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9 Aug 2019


Closely watch the State Oil Fund Act 2019 ... and future of biofuels (Current Issue No.3019)


            The State Oil Fund Act 2019, effective on September 24, 2019, will terminate price subsidies for biofuels within three years. Nonetheless, the government has not announced criteria or regulations in the aftermath of price subsidy abrogation. KResearch views that the termination of the price subsidy may eventually result in the end of certain types of biofuels. In fact, the demand for certain biofuels is set to drop regardless of the subsidy termination due to technological evolution and growing environment concerns in the future.

                 Due to the abovementioned reasons together with a lack of competitive pricing of biofuels, which tend to be more expensive than fossil fuels during the slump in crude oil prices, KResearch projects that the supply chains of palm oil biodiesel will be most vulnerable to risks. This is because almost half of domestic palm oil production is absorbed by the biodiesel industry. Moreover, demand for palm oil products for consumption, i.e., edible vegetable oil, has also dropped both at home and abroad. The effort to manage risks by promoting the use of palm oil in other industries may not be a good solution. Nonetheless, contract farming may present a feasible option to manage the production cost to promote efficiency by selection of good palm oil varieties and systematic plantation via research and development, diversifying risks for farmers and power producers.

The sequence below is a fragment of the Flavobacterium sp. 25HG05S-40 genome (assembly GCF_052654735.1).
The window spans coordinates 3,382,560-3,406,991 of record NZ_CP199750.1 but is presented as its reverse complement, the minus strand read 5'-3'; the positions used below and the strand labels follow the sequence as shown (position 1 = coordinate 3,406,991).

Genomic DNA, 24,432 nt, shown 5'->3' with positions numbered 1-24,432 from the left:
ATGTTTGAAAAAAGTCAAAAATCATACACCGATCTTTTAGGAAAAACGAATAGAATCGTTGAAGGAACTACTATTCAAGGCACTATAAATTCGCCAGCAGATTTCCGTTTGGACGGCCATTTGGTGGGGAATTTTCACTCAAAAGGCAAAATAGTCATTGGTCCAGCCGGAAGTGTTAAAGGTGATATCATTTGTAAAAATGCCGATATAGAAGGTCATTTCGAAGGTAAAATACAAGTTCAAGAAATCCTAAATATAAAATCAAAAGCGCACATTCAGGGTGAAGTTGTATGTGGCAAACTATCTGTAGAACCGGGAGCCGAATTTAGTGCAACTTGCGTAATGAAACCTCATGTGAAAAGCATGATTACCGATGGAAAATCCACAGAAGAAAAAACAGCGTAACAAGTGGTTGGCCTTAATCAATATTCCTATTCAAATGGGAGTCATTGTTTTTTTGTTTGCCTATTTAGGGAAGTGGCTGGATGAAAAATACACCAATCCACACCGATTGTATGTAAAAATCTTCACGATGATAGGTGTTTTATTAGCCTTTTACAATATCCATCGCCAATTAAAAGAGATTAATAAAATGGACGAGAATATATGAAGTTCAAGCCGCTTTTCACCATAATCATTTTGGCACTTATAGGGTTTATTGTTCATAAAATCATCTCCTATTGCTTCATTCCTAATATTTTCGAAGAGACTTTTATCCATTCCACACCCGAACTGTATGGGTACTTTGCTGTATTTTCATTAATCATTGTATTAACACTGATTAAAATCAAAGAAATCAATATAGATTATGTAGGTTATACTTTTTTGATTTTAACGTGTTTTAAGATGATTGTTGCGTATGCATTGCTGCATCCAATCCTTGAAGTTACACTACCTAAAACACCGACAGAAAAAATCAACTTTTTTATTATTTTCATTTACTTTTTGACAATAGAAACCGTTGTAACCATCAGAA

In theory, subsidy reduction is desirable to avoid unfair price setting and allow market mechanisms to function effectively. Nonetheless, it is essential for related parties in the supply chains to be able to adapt to these changes within the limited timeframe. Therefore, the government should establish policies or measures which are responsive to the situations and set clear guidelines for the biofuel price subsidy reduction as well as other supportive measures, including the amendment of the Alternative Energy Development Plan (AEDP) and Energy Efficiency Plan (EEP). To encourage industries to make necessary upgrades to meet the needs of the Thailand 4.0 plan, innovation should be increasingly used to create high value product based on agricultural products. This will  generate sustainable income for farmers in order for every party involved to be able to readily adapt to the transition and pass through this experience, while minimizing the negative impact on them.